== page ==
Technology that can detect tumour cells by scanning surface veins with a laser, eliminating the need for drawing blood, has been developed by Purdue University researchers.
By shining a laser on surface veins, such as those on the wrist and inside the cheek, researchers are able to reveal and count circulating tumour cells. In addition to being less invasive, the new method is able to evaluate a much larger volume of blood than what can be drawn from a patient for analysis
Researchers from Purdue's Cancer Center, Department of Chemistry and Weldon School of Biomedical Engineering collaborated with cancer and biotechnology experts from the Mayo Clinic to develop the technology.
"In the initial stages of cancer, there are very few circulating tumour cells ¡X cells that indicate the spread of cancer and initiate secondary tumour formation," said Philip Low, Purdue's Ralph C Corley Distinguished Professor of Chemistry. "By increasing the volume of blood analyzed, we improve the sensitivity of the test and allow for earlier diagnosis. If there are two cancer cells in every 50ml of blood, odds are the cells would not be found in a 10ml blood sample. However, the cells would be found in the 100ml of blood that flow through large veins each minute."
Optical imaging provides high resolution and chemical specificity for cancer detection, but it usually suffers from limited penetration depth, making it hard to reach tumours inside the body, said Ji-Xin Cheng, an assistant professor of chemistry and biomedical engineering.
"In vivo detection of circulating tumour cells in surface veins provides an excellent way to overcome this problem," Cheng said.
"Circulating tumour cells provide a benchmark for disease progression and precise monitoring of their levels could lead to personalized treatment," Low said. "This technique allows us to quantify the amount of circulating tumour cells present, as opposed to tests that provide a 'positive' or 'negative' result.
"Through such precise monitoring, a physician could evaluate the response to chemotherapy and regularly adjust the dosage so that only the exact amount needed would be administered. This could reduce the time a patient is treated and the serious side effects that occur."
The technique could provide doctors and patients results in a matter of minutes and save the medical industry millions of dollars in testing equipment, said Wei He, a graduate student in the Department of Chemistry and the Department of Biomedical Engineering. He worked on the project with Low and Cheng.
By directly labelling tumour cells while they are in the bloodstream, some of the costs and problems associated with testing drawn blood samples can be avoided, He said.
"One sample can require five to 10 test tubes during the course of sampling, processing and analysis such as handling, labelling and washing," He said. "In addition, large hospitals can have more than 300 cancer patients in one day. Such a large influx can cause delays in sample processing and delays can affect the results of analysis."
A paper detailing the technology and detection technique was published in the July 10 Proceedings of the National Academy of Sciences. In addition to Low, He and Cheng, postdoctoral researcher Haifeng Wang and Lynn C. Hartmann, a professor of oncology and associate director for education of the Mayo Clinic Cancer Center, co-authored the paper.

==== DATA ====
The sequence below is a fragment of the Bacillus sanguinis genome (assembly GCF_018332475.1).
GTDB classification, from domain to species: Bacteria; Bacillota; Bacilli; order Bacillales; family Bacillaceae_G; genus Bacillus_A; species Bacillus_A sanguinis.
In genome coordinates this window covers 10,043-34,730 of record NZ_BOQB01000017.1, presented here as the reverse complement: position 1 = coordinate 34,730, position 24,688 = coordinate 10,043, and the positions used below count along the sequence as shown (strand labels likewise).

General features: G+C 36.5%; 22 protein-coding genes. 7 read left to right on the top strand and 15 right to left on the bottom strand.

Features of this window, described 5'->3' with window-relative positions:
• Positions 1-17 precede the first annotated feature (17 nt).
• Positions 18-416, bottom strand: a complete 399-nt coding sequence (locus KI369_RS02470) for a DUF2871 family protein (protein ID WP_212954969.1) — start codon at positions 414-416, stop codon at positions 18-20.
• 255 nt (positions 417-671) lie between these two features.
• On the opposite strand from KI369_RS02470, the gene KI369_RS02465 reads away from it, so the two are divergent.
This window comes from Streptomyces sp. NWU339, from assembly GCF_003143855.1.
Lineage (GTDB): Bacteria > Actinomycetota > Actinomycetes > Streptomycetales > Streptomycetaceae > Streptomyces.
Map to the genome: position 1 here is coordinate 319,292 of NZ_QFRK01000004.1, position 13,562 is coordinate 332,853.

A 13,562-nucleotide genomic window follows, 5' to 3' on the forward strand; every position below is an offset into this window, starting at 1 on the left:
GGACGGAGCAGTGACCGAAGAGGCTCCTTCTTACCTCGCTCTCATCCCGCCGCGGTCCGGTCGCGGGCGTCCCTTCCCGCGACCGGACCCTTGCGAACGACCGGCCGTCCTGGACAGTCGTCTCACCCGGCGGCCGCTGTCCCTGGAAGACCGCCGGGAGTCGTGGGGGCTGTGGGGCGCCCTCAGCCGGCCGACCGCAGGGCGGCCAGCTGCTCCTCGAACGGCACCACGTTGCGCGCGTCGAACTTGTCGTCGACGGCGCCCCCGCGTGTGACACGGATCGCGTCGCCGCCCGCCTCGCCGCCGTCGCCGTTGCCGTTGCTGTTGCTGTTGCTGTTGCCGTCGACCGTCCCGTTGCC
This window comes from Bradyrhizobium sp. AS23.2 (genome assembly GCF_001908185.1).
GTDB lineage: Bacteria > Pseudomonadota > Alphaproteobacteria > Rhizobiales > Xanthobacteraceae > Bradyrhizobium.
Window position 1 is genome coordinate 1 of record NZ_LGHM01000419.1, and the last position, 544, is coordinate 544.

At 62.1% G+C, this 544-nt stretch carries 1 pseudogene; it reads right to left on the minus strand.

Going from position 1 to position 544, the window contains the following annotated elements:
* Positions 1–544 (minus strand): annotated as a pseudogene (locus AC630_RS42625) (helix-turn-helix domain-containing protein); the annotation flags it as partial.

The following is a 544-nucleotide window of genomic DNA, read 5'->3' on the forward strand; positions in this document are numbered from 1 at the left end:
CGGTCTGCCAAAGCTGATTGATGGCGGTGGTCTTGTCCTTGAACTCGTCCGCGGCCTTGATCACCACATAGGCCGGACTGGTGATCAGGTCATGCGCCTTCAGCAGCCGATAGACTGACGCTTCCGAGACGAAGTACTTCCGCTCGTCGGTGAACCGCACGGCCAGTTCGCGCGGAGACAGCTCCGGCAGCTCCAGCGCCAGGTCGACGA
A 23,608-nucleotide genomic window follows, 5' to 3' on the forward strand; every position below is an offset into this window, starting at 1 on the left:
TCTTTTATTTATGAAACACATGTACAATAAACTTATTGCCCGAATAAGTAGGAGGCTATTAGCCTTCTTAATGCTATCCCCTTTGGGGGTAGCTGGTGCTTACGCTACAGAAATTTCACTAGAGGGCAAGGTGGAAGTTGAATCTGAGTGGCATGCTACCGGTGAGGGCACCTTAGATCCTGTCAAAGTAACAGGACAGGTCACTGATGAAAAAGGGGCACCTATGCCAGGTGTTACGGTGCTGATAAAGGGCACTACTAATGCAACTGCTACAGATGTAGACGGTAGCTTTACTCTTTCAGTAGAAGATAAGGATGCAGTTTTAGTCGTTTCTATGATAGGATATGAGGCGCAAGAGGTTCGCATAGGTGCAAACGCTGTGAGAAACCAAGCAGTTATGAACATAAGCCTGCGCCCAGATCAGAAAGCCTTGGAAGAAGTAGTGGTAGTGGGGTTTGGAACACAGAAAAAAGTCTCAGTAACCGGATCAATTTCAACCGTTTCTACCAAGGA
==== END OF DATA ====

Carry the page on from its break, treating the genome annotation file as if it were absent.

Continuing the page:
The technique uses a fluorescent tumour-specific probe that labels tumour cells in circulation. When hit by a laser, which scans across the diameter of the blood vessel 1,000 times per second, the tumour cells glow and become visible. The in-vivo flow detection was performed on a two-photon fluorescence microscope in Cheng's lab. The researchers compared several methods and found two-photon fluorescence provides the best signal to background ratio. The technology is able to scan every cell that is pumped through the vessel, He said.
Low's team has developed two labelling agents that attach to different forms of cancer. One label targets ovarian, non-small lung, kidney and endometrial cancer, and the other targets prostate cancer.
These labels would be administered through an injection. The first label has already been tested in humans and has no adverse side effects and could potentially be administered weekly, He said.
Computed tomography, or CT, scans and magnetic resonance imaging, or MRI, are the current methods used to track the spread of cancer. These methods have a limited resolution, and a 1mm tumour could go undetected by CT or MRI. The Purdue-developed technology can achieve single-cell resolution and can detect rare cell populations.
"Our method can detect cancer cells early in disease development and the test can be conducted frequently," Low said. "Discovering the cancer early and knowing whether it has metastasized, or spread, greatly improves a patient's chance for successful treatment."
The laser penetrates to a depth of 100 microns and is able to examine shallow blood vessels near the surface of the skin. Advanced optical technology could be incorporated into the technology platform and enable the method to reach deeper vessels that handle larger volumes of blood, Cheng said.
The Purdue team continues to work with the Mayo Clinic and is planning to initiate a clinical trial to further evaluate the technique. The team also plans to develop labels for additional types of cancer and to reduce the size of the equipment to make it portable.